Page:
Grand Theft Auto IV

A few first impressions, and also my viewpoint on the series as a non-fan.

The GTA games are of a type that generally appeals to me in concept as far as gameplay goes, but I've always found something of a turn-off when it came to characters and controls. The 3D ones so far I felt were particularly clunky, and I could never get past that. As for the characters, well, this may sound a bit wet but I do have a genuine problem playing criminally-inclined bad guys in games. I did the Light Side in KotOR, the Paragon path in Mass Effect. Unprovoked viciousness doesn't appeal to me, so a lot of the guilty pleasure in GTA is lost.

This one seems to have fixed a lot of the things I had problems with before. The setting appeals to me (it's essentially New York) and the player character is more of a guy in a tough situation trying to get by. He has a weariness about him, and he certainly doesn't seem to take much pleasure in the dirty business he has to get up to. Not so far, anyway. I'd love for Rockstar to have pulled off a game where the player is confronted harshly with the kind of actions they've traditionally pursued with glee. I have a feeling it won't go that far, but it does certainly appear to be more grounded in reality than previous efforts.

The city is magnificent, and frequently breathtaking in its vistas. The weather plays a large part in that. Golden sunsets are aplenty, and frosty mornings almost chill the screen. The density of detail is amazing. Look closely enough and you'll see plenty of repetition in environments and NPC behaviour, but you do have to be searching for it to notice.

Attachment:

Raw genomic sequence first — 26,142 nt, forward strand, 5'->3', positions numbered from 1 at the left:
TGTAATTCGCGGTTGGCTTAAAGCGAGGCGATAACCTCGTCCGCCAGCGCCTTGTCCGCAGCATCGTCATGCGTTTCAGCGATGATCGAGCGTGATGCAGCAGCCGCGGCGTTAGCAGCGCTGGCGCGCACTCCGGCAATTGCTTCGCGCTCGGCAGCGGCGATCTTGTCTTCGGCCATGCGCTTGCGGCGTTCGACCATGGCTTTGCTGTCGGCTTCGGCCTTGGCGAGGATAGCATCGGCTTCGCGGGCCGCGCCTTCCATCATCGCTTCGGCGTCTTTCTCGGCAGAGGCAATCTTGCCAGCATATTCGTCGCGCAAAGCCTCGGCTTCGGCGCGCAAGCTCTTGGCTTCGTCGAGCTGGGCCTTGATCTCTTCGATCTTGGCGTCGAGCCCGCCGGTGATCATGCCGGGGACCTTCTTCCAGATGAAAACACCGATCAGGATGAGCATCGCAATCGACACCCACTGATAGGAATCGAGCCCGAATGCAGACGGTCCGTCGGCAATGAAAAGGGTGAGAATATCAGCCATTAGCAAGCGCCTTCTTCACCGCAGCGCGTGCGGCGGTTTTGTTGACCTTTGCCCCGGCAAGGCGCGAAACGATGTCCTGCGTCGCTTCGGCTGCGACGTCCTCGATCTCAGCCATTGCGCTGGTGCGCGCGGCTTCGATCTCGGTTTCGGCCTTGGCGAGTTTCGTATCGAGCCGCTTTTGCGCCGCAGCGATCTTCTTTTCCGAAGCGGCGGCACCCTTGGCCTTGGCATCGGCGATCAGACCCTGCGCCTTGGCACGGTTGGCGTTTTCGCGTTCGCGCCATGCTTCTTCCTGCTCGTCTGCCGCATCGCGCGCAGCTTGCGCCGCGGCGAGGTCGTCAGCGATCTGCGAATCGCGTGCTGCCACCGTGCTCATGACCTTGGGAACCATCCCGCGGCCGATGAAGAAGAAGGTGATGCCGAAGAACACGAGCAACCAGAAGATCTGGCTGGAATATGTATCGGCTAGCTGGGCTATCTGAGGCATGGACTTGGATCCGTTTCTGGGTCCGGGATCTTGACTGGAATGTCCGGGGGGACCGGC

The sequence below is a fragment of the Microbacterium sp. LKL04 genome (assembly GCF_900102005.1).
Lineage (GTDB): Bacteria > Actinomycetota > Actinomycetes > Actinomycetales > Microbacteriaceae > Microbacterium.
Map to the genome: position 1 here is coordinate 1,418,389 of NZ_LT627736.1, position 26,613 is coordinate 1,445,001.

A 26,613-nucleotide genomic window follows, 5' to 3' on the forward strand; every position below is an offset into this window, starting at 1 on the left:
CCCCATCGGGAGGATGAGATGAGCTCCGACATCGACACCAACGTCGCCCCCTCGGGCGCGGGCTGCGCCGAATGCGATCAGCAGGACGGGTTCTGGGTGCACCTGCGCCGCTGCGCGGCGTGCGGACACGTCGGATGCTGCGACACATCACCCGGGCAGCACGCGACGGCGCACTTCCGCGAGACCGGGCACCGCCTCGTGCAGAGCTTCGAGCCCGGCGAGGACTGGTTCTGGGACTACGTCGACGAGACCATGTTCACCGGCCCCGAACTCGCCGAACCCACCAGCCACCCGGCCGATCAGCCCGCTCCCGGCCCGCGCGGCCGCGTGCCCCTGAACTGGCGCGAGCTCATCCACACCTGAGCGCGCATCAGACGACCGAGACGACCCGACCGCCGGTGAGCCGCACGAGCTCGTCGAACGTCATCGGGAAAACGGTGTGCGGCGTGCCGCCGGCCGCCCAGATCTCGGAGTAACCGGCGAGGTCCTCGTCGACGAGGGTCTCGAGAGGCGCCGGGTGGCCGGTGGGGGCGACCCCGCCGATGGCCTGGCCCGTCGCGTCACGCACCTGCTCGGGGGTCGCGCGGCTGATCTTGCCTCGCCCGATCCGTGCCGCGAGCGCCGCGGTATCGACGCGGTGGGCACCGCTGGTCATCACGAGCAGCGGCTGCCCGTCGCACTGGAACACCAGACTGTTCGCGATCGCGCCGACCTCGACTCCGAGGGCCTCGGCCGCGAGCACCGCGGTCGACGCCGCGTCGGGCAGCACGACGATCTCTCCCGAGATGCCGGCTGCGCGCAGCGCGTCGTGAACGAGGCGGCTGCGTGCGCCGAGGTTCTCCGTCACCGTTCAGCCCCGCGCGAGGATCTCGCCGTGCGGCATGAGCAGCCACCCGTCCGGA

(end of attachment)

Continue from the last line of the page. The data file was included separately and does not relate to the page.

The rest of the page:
As usual with these kind of 'sandbox' games, I'm more inclined to just exist in the world than get on with progressing the storyline. There's plenty of time-wasting to do, from hanging out with friends to going on dates (and the various activities you can choose to do there), to simply sitting in and soaking up the staggering array of parody TV shows and internet sites. It's very funny as well. Sometimes completely crass and sometimes very subtle and clever. Just aimlessly driving around to listen to the radio is a pleasure that can soak up entire sessions.

Early days in and Nico is just a small fry, with limited access to the city. Considering how impressed I've been with the area I've been given run of so far, the prospect of what opens up later on is very tantalising indeed. It's not perfect by any means, and thematically it doesn't appeal nearly as strongly as other types of adventures, but I am having a lot of fun with it.

Law returned to the Lands of Lore

I just finished Lands of Lore. Really, really enjoyable game, if a little combat-heavy for the most part. Going into these things is always coloured by my experience with Dungeon Master, and the vast majority don't hold up well. This one deserves a high spot for sure though. Visually it's superb throughout with nicely animated creatures and a broad range of environments. The interface is simple and fast (though I often found myself struggling with the spellcasting in the heat of battle, wasting valuable magic points on the wrong thing because I forgot to switch).

Like I said though, it is very much centered around combat and a couple of the areas were something of a pain. The respawn rate is incredible, and when you've got enemies that can kill or stun your characters in one or two hits you're facing an uphill struggle. And my word - there are few things more annoying than dropping your weapons and shields every time a monster hits you hard. Also, your champions don't seem all that handy with their weapons of choice, and you can happily hack away a couple of dozen times without landing a single hit.

Criticism also falls on the structure of the game. This may have been just me but there were a few occasions where I simply didn't know what I was supposed to be doing. Some very obscure puzzles dogged me for a long time and I'd regularly find myself backtracking through nearly the entire game looking for solutions or things I'd missed. Mostly they were right in front of my nose, which suggests it's just me being a doofus. This is never entirely out of the question.